652 THE ADVOCATE
VOL. 79 PART 5 SEPTEMBER 2021
happily received the paper parts of the Ontario Reports every month,
which I assiduously read as they arrived. However, at some point (2009?)
the LSUC stopped providing paper reports and sent an email with an
online-only version at which time and because of which I stopped reading
the Ontario Reports entirely. In short, the online-only delivery acted
not as an aid to access but as an impediment to access. Let me emphasize
this—the online delivery acted as an impediment to access and not as an
aid to access.
Here, then, is an example of an institution forging ahead into the latest
technological realm without fully understanding the consequences of
merely adopting “better” technology. Impeding access was the exact opposite
of the intention. The proposal had not been fully explored beforehand.
The antithesis to this demise in social connectivity is to disconnect from
our screens and interact tangibly. The written, printed word affords a path
by which individuals can feel less disconnected through their screens and
more connected through the physical word they hold in their hands. Studies
have shown that reading physical books (or magazines) allows us to retain
more information. Digital platforms invite readers to skim and forget what it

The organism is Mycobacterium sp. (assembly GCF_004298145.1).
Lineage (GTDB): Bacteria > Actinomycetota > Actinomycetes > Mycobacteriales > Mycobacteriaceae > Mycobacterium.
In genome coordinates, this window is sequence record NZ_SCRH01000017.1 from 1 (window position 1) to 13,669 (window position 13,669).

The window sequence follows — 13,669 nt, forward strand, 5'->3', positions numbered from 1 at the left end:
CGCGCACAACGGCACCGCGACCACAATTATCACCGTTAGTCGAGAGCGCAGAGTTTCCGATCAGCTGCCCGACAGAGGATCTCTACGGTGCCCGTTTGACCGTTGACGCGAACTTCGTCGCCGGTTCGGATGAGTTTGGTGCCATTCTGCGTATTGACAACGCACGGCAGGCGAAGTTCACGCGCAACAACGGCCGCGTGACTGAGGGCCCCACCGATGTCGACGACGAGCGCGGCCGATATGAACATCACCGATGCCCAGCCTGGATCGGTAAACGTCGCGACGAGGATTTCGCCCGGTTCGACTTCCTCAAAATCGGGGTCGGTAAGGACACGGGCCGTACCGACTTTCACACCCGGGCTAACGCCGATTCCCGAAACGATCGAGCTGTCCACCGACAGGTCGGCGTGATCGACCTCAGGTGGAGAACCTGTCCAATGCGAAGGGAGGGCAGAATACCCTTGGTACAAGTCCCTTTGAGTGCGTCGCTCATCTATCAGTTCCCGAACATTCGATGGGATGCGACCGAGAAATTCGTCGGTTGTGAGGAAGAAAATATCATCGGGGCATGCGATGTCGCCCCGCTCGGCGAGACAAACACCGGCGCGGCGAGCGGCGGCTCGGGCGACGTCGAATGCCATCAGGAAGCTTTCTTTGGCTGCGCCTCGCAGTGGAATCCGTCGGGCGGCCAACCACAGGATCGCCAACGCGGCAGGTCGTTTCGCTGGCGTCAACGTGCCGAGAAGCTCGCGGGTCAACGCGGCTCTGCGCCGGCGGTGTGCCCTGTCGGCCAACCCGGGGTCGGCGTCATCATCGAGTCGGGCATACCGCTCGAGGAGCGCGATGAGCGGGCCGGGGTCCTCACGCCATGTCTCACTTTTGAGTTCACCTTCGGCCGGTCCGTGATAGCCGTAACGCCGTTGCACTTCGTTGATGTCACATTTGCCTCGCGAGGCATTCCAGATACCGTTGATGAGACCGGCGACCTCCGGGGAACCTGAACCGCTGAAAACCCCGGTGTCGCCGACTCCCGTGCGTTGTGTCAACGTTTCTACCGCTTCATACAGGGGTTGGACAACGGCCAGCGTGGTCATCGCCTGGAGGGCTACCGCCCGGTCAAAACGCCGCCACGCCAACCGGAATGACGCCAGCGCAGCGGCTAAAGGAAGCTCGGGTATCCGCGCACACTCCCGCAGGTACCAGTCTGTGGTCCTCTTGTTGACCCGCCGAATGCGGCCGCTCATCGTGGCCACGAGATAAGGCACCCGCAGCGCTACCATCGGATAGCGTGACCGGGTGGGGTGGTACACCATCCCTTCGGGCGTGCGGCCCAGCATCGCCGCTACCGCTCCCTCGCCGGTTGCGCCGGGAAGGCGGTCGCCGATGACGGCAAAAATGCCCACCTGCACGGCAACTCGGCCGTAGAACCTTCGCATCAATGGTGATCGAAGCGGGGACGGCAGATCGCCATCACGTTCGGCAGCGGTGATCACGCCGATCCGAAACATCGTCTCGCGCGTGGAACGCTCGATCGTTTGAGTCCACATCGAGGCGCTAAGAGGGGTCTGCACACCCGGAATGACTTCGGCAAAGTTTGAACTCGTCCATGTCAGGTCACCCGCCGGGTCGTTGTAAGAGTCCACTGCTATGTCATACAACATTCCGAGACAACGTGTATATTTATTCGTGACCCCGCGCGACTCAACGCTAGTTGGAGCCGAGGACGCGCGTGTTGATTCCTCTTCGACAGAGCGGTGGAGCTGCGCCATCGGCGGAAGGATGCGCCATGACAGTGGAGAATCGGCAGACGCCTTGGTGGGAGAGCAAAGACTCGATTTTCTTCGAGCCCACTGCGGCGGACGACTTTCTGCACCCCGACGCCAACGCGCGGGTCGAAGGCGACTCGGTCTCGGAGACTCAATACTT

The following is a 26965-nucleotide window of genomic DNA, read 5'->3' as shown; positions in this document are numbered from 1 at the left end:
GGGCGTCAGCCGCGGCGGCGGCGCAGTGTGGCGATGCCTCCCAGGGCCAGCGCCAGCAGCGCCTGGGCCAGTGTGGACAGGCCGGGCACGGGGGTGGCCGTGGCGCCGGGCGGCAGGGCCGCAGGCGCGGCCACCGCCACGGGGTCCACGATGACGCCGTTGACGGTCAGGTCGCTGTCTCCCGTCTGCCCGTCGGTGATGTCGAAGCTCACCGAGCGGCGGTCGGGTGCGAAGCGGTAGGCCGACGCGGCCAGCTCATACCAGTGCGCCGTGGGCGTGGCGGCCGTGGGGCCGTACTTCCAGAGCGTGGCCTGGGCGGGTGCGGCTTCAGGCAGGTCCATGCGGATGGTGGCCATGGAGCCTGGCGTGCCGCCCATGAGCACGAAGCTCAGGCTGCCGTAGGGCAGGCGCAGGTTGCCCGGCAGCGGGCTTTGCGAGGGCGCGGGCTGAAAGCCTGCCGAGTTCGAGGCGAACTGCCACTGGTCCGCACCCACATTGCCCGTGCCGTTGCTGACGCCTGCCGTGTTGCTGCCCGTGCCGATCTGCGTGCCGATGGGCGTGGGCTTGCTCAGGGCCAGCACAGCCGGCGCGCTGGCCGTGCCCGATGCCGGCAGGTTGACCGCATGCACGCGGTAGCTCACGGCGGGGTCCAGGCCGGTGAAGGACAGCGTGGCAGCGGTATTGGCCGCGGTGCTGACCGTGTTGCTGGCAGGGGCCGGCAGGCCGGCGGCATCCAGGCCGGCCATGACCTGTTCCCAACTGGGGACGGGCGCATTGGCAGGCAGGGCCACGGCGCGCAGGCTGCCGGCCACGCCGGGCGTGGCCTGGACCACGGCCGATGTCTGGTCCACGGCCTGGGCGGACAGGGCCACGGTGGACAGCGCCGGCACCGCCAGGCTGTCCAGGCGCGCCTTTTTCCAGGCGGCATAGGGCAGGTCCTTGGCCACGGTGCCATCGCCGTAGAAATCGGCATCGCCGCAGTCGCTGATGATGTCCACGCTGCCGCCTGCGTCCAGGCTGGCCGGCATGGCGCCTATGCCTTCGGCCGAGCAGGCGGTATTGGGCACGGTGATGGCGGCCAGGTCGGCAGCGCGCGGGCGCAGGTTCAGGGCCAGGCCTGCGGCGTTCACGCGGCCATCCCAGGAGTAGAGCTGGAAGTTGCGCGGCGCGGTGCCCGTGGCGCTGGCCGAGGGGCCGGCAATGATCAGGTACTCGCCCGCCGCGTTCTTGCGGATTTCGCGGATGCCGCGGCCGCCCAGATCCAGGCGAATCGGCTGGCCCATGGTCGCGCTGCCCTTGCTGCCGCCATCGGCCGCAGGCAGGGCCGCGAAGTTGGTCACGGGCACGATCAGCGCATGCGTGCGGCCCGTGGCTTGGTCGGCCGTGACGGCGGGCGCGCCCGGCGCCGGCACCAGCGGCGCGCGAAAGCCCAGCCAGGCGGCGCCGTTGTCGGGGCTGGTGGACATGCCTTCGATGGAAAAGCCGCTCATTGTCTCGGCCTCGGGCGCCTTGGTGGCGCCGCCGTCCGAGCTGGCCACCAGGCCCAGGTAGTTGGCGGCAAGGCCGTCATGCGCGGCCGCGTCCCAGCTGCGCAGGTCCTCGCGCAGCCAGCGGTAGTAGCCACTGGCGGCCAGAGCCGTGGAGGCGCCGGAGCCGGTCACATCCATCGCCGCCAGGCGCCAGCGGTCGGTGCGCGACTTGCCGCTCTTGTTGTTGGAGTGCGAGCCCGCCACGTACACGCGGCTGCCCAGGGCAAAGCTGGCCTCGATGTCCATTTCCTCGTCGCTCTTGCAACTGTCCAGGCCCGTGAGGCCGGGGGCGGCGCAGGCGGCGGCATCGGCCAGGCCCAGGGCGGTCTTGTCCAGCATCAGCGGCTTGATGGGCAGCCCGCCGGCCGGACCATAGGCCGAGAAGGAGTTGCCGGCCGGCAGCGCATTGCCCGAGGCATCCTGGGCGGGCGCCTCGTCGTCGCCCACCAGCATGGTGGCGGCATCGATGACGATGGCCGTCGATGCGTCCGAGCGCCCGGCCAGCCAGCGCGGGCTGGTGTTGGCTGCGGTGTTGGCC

is they are reading (if they do not simply delete the e-mail with the link in
it). The printed word requires not only mental but also some physical effort
on the part of readers that results in a tangible experience and, we argue, a
more worthwhile experience. That experience, in turn, translates into individuals
learning about one another and realizing they belong to the very
community that the digital revolution denies us. The proof of this community
is in the messages of support received by the Advocate from its readers.
We are immensely proud of the Advocate’s legacy and its ongoing contribution
to the legal community in British Columbia. We were both surprised
and delighted to learn of how many students and junior lawyers are reading
this journal. For a truly nominal cost each year, as members of the Law Society
you are doing so much more than supporting a trade magazine. You are
sustaining a professional community full of fascinating and wonderful
human beings. That the Advocate also contributes to the development of the
law is now a mere byproduct (albeit a fabulous one). Far from being “outdated
and irrelevant”, the Advocate is a constantly planted and maintained
renewable resource that can be harvested forever. We thank you for reading
and look forward to your contributions.
1. The Law Society disagrees with this characterization;
see page 765 of this issue.